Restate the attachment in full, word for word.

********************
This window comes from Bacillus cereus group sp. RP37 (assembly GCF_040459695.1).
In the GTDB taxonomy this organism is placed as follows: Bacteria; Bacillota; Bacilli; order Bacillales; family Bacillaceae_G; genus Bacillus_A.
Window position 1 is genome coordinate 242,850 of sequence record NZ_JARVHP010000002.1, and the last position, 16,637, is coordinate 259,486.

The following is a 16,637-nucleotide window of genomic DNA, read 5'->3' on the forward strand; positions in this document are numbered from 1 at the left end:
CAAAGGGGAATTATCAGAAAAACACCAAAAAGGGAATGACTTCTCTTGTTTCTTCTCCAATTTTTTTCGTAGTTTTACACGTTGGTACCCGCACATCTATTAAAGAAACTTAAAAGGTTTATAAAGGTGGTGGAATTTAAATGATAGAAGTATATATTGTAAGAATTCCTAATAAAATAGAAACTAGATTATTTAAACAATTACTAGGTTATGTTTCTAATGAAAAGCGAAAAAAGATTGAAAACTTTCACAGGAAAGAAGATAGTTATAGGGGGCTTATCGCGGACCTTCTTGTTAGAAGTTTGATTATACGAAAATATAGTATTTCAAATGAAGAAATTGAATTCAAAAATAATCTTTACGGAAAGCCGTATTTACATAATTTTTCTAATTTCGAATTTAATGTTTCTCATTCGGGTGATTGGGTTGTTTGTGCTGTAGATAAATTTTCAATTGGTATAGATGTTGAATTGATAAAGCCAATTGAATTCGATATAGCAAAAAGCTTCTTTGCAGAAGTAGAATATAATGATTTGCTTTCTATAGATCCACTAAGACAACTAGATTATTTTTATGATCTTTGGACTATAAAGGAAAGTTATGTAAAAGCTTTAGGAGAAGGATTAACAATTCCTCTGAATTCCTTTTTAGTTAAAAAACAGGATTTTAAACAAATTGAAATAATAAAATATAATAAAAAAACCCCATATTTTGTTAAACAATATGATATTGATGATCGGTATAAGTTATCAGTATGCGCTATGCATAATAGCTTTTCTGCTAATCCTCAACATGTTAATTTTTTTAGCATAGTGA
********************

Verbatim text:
This window comes from Bacillus cereus group sp. RP37 (assembly GCF_040459695.1).
In the GTDB taxonomy this organism is placed as follows: Bacteria; Bacillota; Bacilli; order Bacillales; family Bacillaceae_G; genus Bacillus_A.
Window position 1 is genome coordinate 242,850 of sequence record NZ_JARVHP010000002.1, and the last position, 16,637, is coordinate 259,486.

The following is a 16,637-nucleotide window of genomic DNA, read 5'->3' on the forward strand; positions in this document are numbered from 1 at the left end:
CAAAGGGGAATTATCAGAAAAACACCAAAAAGGGAATGACTTCTCTTGTTTCTTCTCCAATTTTTTTCGTAGTTTTACACGTTGGTACCCGCACATCTATTAAAGAAACTTAAAAGGTTTATAAAGGTGGTGGAATTTAAATGATAGAAGTATATATTGTAAGAATTCCTAATAAAATAGAAACTAGATTATTTAAACAATTACTAGGTTATGTTTCTAATGAAAAGCGAAAAAAGATTGAAAACTTTCACAGGAAAGAAGATAGTTATAGGGGGCTTATCGCGGACCTTCTTGTTAGAAGTTTGATTATACGAAAATATAGTATTTCAAATGAAGAAATTGAATTCAAAAATAATCTTTACGGAAAGCCGTATTTACATAATTTTTCTAATTTCGAATTTAATGTTTCTCATTCGGGTGATTGGGTTGTTTGTGCTGTAGATAAATTTTCAATTGGTATAGATGTTGAATTGATAAAGCCAATTGAATTCGATATAGCAAAAAGCTTCTTTGCAGAAGTAGAATATAATGATTTGCTTTCTATAGATCCACTAAGACAACTAGATTATTTTTATGATCTTTGGACTATAAAGGAAAGTTATGTAAAAGCTTTAGGAGAAGGATTAACAATTCCTCTGAATTCCTTTTTAGTTAAAAAACAGGATTTTAAACAAATTGAAATAATAAAATATAATAAAAAAACCCCATATTTTGTTAAACAATATGATATTGATGATCGGTATAAGTTATCAGTATGCGCTATGCATAATAGCTTTTCTGCTAATCCTCAACATGTTAATTTTTTTAGCATAGTGA